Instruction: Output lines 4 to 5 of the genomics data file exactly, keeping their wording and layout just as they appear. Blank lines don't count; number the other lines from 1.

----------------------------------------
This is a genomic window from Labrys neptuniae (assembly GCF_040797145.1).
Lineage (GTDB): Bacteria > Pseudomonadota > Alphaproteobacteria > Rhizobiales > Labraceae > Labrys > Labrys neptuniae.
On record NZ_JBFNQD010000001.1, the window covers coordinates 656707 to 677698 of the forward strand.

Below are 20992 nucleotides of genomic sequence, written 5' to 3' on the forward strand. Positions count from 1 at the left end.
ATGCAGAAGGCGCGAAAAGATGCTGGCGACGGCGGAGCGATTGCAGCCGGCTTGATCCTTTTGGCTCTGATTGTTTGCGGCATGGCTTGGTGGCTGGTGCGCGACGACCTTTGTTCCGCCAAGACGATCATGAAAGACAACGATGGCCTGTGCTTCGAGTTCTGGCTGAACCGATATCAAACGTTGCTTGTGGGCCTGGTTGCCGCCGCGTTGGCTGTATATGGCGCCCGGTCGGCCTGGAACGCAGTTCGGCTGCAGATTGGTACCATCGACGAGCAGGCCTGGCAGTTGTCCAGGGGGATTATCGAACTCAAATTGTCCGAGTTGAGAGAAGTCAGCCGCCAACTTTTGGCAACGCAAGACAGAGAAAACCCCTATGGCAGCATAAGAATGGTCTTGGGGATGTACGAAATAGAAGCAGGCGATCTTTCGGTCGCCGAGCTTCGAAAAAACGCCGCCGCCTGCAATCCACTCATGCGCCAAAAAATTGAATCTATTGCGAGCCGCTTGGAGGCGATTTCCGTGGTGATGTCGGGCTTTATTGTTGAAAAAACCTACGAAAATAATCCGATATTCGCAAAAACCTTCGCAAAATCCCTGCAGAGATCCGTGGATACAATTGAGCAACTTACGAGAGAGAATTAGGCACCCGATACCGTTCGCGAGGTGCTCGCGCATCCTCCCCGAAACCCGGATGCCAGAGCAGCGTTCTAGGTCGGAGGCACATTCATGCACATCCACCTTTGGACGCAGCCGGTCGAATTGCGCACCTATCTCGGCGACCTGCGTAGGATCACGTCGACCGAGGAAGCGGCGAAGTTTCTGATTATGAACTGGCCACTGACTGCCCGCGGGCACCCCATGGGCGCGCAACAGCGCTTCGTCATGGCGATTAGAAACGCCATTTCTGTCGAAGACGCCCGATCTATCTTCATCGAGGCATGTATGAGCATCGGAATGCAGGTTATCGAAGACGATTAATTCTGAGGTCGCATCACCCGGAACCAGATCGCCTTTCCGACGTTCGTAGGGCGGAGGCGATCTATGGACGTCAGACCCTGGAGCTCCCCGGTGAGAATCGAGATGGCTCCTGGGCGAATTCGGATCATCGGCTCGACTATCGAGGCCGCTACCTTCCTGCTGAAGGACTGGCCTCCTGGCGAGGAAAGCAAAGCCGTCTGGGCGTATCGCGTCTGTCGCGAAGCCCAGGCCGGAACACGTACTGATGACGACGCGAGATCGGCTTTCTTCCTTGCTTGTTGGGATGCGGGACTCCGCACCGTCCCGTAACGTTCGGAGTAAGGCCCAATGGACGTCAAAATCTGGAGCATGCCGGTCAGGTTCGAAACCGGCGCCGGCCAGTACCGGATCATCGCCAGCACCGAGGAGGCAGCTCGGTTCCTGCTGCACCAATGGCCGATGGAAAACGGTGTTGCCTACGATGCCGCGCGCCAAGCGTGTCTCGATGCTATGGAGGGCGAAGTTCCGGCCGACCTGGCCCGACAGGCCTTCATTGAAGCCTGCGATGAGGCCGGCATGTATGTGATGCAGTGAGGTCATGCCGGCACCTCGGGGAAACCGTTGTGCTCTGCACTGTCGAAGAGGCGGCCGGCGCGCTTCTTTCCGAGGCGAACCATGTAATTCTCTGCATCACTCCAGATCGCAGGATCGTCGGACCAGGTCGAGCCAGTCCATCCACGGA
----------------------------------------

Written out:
Below are 20992 nucleotides of genomic sequence, written 5' to 3' on the forward strand. Positions count from 1 at the left end.
ATGCAGAAGGCGCGAAAAGATGCTGGCGACGGCGGAGCGATTGCAGCCGGCTTGATCCTTTTGGCTCTGATTGTTTGCGGCATGGCTTGGTGGCTGGTGCGCGACGACCTTTGTTCCGCCAAGACGATCATGAAAGACAACGATGGCCTGTGCTTCGAGTTCTGGCTGAACCGATATCAAACGTTGCTTGTGGGCCTGGTTGCCGCCGCGTTGGCTGTATATGGCGCCCGGTCGGCCTGGAACGCAGTTCGGCTGCAGATTGGTACCATCGACGAGCAGGCCTGGCAGTTGTCCAGGGGGATTATCGAACTCAAATTGTCCGAGTTGAGAGAAGTCAGCCGCCAACTTTTGGCAACGCAAGACAGAGAAAACCCCTATGGCAGCATAAGAATGGTCTTGGGGATGTACGAAATAGAAGCAGGCGATCTTTCGGTCGCCGAGCTTCGAAAAAACGCCGCCGCCTGCAATCCACTCATGCGCCAAAAAATTGAATCTATTGCGAGCCGCTTGGAGGCGATTTCCGTGGTGATGTCGGGCTTTATTGTTGAAAAAACCTACGAAAATAATCCGATATTCGCAAAAACCTTCGCAAAATCCCTGCAGAGATCCGTGGATACAATTGAGCAACTTACGAGAGAGAATTAGGCACCCGATACCGTTCGCGAGGTGCTCGCGCATCCTCCCCGAAACCCGGATGCCAGAGCAGCGTTCTAGGTCGGAGGCACATTCATGCACATCCACCTTTGGACGCAGCCGGTCGAATTGCGCACCTATCTCGGCGACCTGCGTAGGATCACGTCGACCGAGGAAGCGGCGAAGTTTCTGATTATGAACTGGCCACTGACTGCCCGCGGGCACCCCATGGGCGCGCAACAGCGCTTCGTCATGGCGATTAGAAACGCCATTTCTGTCGAAGACGCCCGATCTATCTTCATCGAGGCATGTATGAGCATCGGAATGCAGGTTATCGAAGACGATTAATTCTGAGGTCGCATCACCCGGAACCAGATCGCCTTTCCGACGTTCGTAGGGCGGAGGCGATCTATGGACGTCAGACCCTGGAGCTCCCCGGTGAGAATCGAGATGGCTCCTGGGCGAATTCGGATCATCGGCTCGACTATCGAGGCCGCTACCTTCCTGCTGAAGGACTGGCCTCCTGGCGAGGAAAGCAAAGCCGTCTGGGCGTATCGCGTCTGTCGCGAAGCCCAGGCCGGAACACGTACTGATGACGACGCGAGATCGGCTTTCTTCCTTGCTTGTTGGGATGCGGGACTCCGCACCGTCCCGTAACGTTCGGAGTAAGGCCCAATGGACGTCAAAATCTGGAGCATGCCGGTCAGGTTCGAAACCGGCGCCGGCCAGTACCGGATCATCGCCAGCACCGAGGAGGCAGCTCGGTTCCTGCTGCACCAATGGCCGATGGAAAACGGTGTTGCCTACGATGCCGCGCGCCAAGCGTGTCTCGATGCTATGGAGGGCGAAGTTCCGGCCGACCTGGCCCGACAGGCCTTCATTGAAGCCTGCGATGAGGCCGGCATGTATGTGATGCAGTGAGGTCATGCCGGCACCTCGGGGAAACCGTTGTGCTCTGCACTGTCGAAGAGGCGGCCGGCGCGCTTCTTTCCGAGGCGAACCATGTAATTCTCTGCATCACTCCAGATCGCAGGATCGTCGGACCAGGTCGAGCCAGTCCATCCACGGA